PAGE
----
Patients with stage I and II Hodgkin’s Disease who receive consolidated radiation therapy (RT) have a higher 10-year survival rate of 84 percent, compared to 76 percent for patients who did not receive RT; and, the data also shows a decrease in utilization of RT, according to research presented today at the American Society for Radiation Oncology’s (ASTRO’s) 56th Annual Meeting.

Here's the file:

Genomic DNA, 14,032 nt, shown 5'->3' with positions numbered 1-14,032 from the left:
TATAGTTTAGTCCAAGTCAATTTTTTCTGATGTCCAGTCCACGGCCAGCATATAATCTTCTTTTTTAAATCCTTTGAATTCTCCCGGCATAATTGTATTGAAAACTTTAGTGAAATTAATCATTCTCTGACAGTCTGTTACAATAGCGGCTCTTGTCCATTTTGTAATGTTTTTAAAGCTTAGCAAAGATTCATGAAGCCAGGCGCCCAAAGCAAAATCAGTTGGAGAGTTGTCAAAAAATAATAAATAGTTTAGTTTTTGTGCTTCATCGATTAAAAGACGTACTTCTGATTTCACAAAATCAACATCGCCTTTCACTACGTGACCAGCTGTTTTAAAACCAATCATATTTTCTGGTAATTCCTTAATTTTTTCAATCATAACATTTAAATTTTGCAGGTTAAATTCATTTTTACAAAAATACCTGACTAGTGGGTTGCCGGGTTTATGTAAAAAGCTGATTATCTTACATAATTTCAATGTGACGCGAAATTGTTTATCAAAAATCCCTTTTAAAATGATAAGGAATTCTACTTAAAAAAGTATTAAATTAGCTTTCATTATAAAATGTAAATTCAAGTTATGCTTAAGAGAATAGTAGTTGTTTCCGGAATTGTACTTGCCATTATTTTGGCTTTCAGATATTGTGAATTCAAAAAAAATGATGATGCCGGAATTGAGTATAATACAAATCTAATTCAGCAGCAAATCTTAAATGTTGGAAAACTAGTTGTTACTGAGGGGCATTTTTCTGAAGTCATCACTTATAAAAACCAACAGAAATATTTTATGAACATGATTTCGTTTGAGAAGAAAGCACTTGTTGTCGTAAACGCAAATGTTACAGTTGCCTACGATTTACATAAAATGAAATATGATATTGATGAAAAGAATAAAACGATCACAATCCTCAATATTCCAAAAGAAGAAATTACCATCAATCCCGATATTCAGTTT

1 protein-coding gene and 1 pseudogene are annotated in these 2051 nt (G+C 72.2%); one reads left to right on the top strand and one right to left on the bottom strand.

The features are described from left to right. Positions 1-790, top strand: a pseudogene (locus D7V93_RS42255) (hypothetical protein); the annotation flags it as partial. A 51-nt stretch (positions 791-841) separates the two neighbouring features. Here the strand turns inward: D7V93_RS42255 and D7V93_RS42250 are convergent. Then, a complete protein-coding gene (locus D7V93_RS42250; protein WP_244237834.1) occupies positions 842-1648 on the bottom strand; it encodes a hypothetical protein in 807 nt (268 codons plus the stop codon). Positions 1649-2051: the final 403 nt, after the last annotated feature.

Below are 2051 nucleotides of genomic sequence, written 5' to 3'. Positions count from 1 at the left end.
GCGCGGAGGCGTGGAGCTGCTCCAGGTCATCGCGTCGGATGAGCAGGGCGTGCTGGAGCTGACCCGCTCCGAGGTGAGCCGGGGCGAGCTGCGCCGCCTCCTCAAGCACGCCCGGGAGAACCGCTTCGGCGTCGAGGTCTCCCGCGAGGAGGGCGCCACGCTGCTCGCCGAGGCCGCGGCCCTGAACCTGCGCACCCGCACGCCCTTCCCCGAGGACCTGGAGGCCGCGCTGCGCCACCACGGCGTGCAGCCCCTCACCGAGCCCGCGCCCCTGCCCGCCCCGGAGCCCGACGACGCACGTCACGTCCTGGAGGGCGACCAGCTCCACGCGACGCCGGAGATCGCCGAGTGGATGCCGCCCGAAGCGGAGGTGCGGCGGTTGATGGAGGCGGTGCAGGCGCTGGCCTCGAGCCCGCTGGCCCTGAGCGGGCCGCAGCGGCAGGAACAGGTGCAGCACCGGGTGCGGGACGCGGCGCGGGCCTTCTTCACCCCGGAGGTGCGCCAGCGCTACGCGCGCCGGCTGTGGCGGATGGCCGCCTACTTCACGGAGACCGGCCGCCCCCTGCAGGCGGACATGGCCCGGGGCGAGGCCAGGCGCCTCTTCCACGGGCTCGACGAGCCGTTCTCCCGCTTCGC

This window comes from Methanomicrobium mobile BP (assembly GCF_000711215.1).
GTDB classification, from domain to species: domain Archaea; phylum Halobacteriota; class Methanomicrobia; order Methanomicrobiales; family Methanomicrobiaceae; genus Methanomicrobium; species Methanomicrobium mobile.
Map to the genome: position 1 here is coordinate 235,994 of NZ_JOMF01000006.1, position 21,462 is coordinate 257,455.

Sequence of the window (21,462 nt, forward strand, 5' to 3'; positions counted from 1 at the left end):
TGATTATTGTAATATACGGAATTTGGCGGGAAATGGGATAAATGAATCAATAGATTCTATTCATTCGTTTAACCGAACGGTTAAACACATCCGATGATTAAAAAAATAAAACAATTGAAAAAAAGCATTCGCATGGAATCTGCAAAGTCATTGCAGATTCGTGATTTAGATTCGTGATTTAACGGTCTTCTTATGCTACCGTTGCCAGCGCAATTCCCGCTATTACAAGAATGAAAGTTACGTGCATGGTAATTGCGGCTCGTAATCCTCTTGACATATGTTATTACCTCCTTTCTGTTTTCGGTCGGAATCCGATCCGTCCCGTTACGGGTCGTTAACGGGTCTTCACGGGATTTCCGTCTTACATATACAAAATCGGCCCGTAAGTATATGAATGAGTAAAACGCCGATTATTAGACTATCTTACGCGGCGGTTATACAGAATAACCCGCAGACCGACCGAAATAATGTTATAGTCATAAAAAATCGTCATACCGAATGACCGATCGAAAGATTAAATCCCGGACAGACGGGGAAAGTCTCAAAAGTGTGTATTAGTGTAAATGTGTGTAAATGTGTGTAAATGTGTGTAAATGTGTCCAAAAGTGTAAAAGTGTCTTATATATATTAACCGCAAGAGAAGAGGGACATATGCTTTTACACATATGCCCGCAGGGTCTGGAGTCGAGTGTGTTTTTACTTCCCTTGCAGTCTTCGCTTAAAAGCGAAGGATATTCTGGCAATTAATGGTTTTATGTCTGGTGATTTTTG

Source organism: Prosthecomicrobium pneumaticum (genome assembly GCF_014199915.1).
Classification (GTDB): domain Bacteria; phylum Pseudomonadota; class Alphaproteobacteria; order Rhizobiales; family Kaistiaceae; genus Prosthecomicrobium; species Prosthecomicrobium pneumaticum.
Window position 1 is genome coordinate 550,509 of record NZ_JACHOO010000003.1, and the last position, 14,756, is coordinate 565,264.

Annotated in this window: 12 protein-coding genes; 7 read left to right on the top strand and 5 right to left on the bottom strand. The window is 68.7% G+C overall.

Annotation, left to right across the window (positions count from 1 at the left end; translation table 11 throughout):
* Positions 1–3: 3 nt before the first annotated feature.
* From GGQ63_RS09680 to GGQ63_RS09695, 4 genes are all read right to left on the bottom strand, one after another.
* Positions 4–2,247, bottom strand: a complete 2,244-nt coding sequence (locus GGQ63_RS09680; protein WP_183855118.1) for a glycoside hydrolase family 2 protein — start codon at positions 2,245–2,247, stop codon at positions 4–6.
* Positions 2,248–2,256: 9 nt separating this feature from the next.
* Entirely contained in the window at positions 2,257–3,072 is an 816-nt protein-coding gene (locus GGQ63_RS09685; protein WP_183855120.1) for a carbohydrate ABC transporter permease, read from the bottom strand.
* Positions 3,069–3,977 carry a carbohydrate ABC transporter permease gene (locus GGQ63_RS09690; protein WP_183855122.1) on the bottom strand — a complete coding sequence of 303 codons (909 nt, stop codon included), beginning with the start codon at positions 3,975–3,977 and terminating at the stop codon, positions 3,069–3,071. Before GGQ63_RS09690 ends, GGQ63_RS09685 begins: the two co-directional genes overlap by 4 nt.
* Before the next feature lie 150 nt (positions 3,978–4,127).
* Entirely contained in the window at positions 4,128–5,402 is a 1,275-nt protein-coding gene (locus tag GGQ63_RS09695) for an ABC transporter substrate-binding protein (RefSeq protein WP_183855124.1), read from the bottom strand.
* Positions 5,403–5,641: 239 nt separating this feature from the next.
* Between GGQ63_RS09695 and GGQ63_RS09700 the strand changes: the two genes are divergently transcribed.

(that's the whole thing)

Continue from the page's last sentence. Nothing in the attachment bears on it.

Researchers evaluated clinical features and survival outcomes among 41,502 patients diagnosed with stage I and II Hodgkin’s Disease from 1998 to 2011 from a prospectively collected database—the National Cancer Data Base (NCDB), which is comprised of cases from 1,500 sites and represents >75 percent of all cancers diagnosed in the U.S. The average patient age was 37 (range: 18 – 90), with a median follow-up of 7.5 years. The association between RT use, co-variables and outcome were assessed in a multivariate Cox proportional hazards model. Survival was estimated using the Kaplan-Meier method.
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